Violence in name of moral principle 'very sad,' he says
Love, compassion, forgiveness, absolutely.
But if anyone tells you they've found inner peace, ask for their secret.
The Dalai Lama himself was the main event Wednesday as a star-studded, boysonly cast of theologians and holy men gathered at the Palais des congrès to ponder the state of the world's religions 10 years after the attacks that rocked our world on Sept. 11, 2001. The only woman on the bill, Nobel Prize Peace Prizewinner Shirin Ebadi, had to bow out at the last minute.
In media-friendly phrases, they stressed the ways believers of all faiths are more alike than they are different. They also proclaimed the wrongness of post 9/11 campaigns that tarred all Muslims for the actions of Osama bin Laden's Al-Qaeda bombers.
"Anyone coming to say 'I can kill you in the name of my religion' is not following their religion," said Tariq Ramadan, a professor of contemporary Islamic studies at Oxford University. He said people must have the courage to stand up to brethren who invoke God's name in their unholy battles.
"If you criticize Islam due to the acts of a few mischievous people, you will need to criticize Christianity or Judaism, too," said the Dalai Lama, his English not quite up to knowing that the word mischief doesn't cut it when you kill 3,000 people.
"If we use religion for division and more solitude, that's wrong and destructive. But it's the person who uses it who makes it wrong, not the religion. You don't have to be religious to be a good person. But if you have faith, you must be serious about it. You can't cheat God."
But the panellists also warned that the faithful and non-believers alike have a long way to go to heal old wounds and learn to coexist.
"We will not achieve understanding through prayers to God or Buddha," the Dalai Lama said. "We have to make an effort to talk to each other."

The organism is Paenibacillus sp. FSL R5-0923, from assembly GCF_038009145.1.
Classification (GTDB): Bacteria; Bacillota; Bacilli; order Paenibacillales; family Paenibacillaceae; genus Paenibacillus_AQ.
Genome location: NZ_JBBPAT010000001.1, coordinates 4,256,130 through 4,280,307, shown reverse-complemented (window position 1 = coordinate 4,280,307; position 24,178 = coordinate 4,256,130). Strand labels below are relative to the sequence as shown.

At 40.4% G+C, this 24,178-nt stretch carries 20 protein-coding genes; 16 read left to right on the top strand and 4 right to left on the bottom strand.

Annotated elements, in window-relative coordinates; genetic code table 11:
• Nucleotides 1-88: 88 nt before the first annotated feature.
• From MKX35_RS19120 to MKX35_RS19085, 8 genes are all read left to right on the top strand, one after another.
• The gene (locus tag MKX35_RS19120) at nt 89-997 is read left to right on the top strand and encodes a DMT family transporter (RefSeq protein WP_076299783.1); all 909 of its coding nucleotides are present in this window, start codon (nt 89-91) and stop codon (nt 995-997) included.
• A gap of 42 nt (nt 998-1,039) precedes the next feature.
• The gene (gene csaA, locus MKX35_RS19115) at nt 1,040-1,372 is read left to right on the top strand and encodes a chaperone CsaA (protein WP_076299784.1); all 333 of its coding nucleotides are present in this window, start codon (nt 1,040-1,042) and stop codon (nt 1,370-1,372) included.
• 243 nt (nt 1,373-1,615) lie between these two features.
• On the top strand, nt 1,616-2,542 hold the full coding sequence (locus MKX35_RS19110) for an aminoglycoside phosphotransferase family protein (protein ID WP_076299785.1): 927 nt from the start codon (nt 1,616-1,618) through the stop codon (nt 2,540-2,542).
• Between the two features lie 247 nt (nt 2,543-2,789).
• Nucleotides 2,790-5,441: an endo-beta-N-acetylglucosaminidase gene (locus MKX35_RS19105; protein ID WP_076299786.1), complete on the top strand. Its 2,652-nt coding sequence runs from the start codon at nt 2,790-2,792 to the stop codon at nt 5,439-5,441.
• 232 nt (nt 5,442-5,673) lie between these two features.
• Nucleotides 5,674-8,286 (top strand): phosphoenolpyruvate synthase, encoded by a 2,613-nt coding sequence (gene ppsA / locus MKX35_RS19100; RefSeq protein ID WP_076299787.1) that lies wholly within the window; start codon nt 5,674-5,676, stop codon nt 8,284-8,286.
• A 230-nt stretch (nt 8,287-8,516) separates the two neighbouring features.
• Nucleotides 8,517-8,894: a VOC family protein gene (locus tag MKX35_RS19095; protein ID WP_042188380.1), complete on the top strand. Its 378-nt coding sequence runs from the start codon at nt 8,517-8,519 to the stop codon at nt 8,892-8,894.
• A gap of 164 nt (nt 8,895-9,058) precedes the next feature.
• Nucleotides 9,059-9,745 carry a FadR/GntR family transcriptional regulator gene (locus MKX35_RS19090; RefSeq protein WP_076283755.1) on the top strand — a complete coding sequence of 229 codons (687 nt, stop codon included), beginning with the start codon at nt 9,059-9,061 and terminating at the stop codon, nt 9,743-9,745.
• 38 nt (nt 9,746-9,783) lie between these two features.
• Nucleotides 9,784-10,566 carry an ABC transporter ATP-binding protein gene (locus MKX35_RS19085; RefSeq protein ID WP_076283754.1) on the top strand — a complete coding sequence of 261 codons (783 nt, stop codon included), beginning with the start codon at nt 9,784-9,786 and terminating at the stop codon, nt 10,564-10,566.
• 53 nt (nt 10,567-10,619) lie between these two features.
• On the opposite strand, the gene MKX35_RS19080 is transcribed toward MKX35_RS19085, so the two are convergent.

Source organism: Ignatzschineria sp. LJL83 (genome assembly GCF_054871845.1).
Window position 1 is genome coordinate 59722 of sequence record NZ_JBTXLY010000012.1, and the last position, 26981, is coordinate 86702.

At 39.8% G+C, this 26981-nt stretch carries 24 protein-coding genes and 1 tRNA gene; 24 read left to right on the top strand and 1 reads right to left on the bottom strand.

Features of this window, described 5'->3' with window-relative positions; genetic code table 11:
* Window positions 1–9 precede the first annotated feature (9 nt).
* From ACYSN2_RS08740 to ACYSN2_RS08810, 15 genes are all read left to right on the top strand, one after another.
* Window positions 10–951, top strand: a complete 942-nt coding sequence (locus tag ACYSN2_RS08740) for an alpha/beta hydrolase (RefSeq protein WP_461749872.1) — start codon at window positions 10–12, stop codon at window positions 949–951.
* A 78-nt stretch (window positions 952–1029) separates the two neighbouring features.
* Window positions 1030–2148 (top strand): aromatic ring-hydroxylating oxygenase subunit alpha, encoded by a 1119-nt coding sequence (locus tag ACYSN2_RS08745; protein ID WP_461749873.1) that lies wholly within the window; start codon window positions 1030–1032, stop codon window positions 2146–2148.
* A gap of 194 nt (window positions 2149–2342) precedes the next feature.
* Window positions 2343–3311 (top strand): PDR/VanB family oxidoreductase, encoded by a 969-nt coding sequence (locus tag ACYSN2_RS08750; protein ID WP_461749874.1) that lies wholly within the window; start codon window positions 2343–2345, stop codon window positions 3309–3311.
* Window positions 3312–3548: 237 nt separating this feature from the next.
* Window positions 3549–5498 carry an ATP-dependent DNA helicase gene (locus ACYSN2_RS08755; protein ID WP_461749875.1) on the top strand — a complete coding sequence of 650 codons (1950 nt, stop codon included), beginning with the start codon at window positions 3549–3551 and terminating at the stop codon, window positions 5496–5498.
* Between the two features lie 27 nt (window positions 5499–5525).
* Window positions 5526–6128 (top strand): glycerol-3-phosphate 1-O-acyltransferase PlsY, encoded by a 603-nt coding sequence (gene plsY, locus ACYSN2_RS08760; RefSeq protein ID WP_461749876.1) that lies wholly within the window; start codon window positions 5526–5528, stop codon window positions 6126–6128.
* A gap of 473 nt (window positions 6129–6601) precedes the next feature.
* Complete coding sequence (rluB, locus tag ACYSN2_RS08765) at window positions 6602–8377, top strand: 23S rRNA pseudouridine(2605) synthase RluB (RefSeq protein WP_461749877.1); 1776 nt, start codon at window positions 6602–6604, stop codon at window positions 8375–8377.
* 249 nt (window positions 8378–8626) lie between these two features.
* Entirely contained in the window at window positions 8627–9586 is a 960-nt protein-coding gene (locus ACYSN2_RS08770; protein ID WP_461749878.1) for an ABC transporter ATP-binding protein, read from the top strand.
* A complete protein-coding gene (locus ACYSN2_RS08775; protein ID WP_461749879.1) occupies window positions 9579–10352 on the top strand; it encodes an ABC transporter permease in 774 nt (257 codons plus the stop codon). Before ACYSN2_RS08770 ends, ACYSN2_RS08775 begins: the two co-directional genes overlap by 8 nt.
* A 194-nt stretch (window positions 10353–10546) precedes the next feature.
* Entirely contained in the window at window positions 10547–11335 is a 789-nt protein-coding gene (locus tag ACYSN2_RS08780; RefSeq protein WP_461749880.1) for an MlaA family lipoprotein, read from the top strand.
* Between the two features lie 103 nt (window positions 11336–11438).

"Religion does motivate people to life and death level," said Robert Thurman, a professor of Buddhist studies at Columbia University. "Dialogue has to go on within every religion and between believers and non-believers."
"Our world today is telling us to stop dreaming," Ramadan said. "If we are serious about peace, we have to speak about justice, corruption, poverty."
Thurman had scathing words for the Tea Party movement in the United States, accusing its followers of using "fake populism" to distract Americans from real issues, "the inequality of wealth and the domination of U.S. politics by the wealthy."
"Corruption is some new kind of disease on the planet," the Dalai Lama said.
Ramadan said peace is elusive, an "ideal, a goal" we must strive for, as individuals and communities. "Even people who are in love are not at peace, because there is tension," he said. "But if we want to talk about peace, we have to be willing to talk about violence."
"Violence in the name of moral principle is very sad," the Dalai Lama said, like a "medicine that is supposed to cure you but only makes you sicker."
The 76-year-old Buddhist monk said religious traditions share the same common values - love, compassion, forgiveness, tolerance and self-discipline. And people everywhere stumble on the same emotional obstacles - fear, anger, jealousy, suspicion and hatred. "We need to find ways to minimize these destructive emotions."
"Love without action is meaningless," said Deepak Chopra, the author of numerous bestselling books on spirituality and self-fulfillment. Chopra and Catholic theologian Gregory Baum expressed concern for the absence of women's voices from the debate, and the highest reaches of religious life.
"Fifty per cent of the population has little to say," Chopra said, citing causes dating back through human evolution, when men were the hunters. "We can't feel militant about it. We're made to be predatory."
Ramadan challenged members of the media to show greater leadership in explaining and tackling complex issues. "Are you just covering catastrophes?" he asked. "We are living in the same world."
Learn to coexist, Dalai Lama urges (external - login to view)